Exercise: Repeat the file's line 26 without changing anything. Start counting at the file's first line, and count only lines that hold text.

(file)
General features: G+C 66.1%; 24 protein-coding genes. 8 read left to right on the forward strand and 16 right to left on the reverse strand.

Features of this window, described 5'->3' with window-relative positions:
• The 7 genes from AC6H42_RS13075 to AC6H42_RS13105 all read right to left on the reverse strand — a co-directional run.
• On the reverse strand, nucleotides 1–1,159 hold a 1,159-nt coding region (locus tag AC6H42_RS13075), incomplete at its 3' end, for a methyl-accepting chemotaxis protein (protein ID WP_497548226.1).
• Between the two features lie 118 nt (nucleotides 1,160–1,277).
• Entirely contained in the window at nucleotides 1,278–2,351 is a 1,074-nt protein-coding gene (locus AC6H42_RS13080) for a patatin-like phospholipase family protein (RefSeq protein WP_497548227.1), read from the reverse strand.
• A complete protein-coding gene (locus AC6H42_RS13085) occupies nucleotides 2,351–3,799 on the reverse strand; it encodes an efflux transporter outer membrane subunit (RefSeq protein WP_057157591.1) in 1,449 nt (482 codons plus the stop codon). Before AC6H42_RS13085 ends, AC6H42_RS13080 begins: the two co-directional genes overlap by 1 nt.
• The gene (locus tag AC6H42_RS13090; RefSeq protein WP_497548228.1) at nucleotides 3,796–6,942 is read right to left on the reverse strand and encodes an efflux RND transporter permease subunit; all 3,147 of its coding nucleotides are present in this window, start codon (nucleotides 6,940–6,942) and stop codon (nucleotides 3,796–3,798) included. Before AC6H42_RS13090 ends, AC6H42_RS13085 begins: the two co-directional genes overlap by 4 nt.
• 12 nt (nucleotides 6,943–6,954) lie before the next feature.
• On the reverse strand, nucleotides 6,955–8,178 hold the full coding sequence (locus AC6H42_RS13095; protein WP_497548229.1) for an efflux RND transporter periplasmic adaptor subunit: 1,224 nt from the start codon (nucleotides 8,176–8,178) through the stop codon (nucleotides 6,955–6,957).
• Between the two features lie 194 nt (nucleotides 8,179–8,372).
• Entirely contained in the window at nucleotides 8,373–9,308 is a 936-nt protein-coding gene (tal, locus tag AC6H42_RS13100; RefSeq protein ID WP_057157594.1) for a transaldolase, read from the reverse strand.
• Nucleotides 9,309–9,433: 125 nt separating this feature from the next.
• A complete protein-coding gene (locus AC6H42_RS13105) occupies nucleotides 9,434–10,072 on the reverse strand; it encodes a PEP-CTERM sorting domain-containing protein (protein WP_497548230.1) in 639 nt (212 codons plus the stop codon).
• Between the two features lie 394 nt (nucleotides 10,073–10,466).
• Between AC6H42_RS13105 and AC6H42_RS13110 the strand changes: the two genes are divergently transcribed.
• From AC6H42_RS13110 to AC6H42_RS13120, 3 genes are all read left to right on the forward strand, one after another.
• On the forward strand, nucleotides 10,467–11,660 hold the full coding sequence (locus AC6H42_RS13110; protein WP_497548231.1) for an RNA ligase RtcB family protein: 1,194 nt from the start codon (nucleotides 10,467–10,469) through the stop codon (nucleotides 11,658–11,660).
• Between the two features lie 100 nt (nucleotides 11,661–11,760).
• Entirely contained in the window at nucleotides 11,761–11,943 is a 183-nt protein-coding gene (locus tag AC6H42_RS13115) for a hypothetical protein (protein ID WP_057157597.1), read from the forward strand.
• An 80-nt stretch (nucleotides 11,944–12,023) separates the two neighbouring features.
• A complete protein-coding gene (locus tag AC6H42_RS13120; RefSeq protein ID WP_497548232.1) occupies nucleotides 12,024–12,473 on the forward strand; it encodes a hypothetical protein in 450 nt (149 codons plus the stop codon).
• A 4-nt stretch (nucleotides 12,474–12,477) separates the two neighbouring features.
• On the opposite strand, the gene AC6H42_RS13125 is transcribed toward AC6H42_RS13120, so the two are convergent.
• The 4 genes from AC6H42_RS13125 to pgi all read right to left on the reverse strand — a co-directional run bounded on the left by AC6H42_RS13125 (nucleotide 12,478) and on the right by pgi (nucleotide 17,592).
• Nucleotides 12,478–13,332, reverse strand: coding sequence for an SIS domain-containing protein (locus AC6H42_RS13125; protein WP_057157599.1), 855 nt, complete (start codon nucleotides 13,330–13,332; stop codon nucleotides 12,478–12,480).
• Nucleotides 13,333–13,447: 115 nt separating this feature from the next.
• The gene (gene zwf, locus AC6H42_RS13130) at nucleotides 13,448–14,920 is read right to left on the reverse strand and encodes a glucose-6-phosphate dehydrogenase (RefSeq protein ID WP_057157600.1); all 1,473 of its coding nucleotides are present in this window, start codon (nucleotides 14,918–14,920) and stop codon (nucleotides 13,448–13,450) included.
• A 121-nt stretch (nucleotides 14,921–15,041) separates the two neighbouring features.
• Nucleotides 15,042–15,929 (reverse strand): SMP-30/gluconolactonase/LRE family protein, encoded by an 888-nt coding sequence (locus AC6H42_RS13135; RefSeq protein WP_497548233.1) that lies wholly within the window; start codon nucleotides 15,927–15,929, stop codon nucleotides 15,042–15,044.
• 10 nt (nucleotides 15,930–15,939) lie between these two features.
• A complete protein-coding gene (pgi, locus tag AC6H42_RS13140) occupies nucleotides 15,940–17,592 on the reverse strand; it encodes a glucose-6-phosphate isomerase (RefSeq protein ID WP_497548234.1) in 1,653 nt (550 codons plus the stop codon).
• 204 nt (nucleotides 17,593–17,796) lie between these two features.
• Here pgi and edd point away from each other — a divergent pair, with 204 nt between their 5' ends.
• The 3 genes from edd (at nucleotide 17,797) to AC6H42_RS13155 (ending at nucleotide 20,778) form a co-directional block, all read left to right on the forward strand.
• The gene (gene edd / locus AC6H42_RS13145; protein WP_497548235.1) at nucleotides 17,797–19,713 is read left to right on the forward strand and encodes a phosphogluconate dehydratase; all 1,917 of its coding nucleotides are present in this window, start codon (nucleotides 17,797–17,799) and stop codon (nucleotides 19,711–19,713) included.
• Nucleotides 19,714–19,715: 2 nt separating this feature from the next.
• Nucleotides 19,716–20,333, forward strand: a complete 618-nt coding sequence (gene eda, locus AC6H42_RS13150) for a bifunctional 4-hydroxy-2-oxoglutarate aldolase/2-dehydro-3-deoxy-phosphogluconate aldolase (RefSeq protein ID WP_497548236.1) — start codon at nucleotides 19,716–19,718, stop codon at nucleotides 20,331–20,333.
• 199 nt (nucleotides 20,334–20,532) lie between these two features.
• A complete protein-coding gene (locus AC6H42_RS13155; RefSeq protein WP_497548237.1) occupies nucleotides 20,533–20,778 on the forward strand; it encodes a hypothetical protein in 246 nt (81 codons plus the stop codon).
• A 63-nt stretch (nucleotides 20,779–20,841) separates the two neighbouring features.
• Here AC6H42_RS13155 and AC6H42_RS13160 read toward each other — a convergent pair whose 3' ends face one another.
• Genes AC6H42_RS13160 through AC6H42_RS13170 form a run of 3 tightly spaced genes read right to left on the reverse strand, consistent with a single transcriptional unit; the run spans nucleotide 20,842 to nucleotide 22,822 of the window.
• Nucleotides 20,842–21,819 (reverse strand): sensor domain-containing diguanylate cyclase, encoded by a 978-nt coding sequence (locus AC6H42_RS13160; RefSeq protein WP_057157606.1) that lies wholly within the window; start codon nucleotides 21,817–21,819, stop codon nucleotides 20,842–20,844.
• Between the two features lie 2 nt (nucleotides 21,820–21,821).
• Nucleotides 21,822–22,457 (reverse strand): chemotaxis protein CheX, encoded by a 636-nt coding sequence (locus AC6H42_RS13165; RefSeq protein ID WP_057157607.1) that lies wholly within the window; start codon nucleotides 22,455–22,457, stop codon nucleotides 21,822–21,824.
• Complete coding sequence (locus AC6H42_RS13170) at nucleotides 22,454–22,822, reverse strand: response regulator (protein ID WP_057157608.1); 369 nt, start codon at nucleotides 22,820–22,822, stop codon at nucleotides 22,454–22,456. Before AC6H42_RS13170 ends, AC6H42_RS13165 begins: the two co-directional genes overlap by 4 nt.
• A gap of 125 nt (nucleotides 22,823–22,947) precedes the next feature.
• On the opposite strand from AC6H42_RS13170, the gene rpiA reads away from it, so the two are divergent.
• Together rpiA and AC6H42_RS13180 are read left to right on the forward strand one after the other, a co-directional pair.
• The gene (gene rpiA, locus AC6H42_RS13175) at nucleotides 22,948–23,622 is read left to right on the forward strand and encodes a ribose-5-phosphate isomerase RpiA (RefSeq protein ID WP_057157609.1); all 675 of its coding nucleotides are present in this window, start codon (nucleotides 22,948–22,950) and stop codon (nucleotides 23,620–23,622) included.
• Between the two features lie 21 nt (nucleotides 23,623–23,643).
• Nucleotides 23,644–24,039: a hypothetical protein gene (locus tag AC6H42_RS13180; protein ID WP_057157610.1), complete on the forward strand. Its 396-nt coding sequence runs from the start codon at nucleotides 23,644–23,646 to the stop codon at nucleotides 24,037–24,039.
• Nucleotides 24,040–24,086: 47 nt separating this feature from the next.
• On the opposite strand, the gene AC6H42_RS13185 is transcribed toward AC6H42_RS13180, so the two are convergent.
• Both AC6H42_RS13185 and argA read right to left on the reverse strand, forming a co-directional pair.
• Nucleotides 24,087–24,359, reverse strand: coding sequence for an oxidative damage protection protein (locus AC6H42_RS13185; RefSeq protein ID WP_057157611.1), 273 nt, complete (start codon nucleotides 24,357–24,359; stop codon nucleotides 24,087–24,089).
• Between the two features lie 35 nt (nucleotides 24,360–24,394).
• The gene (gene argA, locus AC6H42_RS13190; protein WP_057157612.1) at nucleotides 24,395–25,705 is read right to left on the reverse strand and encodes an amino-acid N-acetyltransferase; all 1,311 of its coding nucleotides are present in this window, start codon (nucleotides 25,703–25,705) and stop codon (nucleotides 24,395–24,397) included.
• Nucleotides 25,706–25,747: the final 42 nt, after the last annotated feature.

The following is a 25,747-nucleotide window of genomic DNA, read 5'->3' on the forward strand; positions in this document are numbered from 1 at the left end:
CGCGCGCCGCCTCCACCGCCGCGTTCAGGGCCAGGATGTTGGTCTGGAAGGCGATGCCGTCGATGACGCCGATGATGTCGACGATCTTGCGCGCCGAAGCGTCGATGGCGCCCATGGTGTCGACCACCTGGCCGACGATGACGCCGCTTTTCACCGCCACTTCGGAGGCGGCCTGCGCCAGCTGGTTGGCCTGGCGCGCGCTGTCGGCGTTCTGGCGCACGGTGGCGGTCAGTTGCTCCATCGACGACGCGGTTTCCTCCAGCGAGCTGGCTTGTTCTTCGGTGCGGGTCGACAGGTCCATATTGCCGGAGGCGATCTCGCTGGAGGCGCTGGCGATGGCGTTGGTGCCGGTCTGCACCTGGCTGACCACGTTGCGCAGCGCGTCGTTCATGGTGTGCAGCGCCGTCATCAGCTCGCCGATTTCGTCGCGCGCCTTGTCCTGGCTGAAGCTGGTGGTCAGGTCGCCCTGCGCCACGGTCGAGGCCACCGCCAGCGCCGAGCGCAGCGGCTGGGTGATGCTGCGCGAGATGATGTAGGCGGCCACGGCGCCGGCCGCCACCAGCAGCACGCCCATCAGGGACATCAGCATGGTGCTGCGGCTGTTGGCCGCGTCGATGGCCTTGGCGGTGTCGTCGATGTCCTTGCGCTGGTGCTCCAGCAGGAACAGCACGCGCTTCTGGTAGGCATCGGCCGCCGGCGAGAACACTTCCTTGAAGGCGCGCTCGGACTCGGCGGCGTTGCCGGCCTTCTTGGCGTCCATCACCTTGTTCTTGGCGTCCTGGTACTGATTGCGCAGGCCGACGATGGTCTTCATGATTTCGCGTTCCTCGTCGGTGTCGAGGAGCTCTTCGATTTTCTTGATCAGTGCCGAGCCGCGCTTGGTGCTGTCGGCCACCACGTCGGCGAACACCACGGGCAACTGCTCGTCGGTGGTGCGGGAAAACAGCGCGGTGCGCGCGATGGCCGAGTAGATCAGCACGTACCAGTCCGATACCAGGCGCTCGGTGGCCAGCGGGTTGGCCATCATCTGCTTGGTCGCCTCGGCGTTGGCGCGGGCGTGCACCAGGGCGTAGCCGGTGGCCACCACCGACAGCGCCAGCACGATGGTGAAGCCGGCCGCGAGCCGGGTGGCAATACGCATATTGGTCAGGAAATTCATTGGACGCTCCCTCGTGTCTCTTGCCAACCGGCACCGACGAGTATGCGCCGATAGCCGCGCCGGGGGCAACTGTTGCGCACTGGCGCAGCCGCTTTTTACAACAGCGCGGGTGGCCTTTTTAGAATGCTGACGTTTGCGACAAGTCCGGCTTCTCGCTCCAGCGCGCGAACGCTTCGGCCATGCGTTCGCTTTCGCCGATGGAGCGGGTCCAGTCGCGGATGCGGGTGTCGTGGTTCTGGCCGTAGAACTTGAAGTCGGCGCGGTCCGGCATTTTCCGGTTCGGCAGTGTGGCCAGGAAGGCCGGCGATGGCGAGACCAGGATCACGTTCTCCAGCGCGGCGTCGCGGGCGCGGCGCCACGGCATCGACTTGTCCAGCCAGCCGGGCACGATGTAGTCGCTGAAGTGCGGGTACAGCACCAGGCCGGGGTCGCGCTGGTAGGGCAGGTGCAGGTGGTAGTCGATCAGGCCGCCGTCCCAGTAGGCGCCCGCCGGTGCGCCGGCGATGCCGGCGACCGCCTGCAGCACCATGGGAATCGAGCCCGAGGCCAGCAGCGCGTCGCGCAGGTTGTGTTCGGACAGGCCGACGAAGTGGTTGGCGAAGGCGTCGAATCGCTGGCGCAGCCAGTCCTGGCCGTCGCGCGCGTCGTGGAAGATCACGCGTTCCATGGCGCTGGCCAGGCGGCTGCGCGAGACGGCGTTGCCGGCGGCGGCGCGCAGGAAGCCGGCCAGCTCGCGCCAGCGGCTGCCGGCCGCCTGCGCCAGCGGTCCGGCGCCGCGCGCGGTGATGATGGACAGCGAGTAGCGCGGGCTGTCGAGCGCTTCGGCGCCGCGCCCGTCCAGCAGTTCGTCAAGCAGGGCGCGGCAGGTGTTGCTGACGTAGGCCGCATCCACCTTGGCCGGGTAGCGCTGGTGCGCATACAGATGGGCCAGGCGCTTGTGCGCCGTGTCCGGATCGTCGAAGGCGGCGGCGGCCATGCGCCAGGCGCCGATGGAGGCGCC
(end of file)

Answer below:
• Nucleotides 12,478–13,332, reverse strand: coding sequence for an SIS domain-containing protein (locus AC6H42_RS13125; protein WP_057157599.1), 855 nt, complete (start codon nucleotides 13,330–13,332; stop codon nucleotides 12,478–12,480).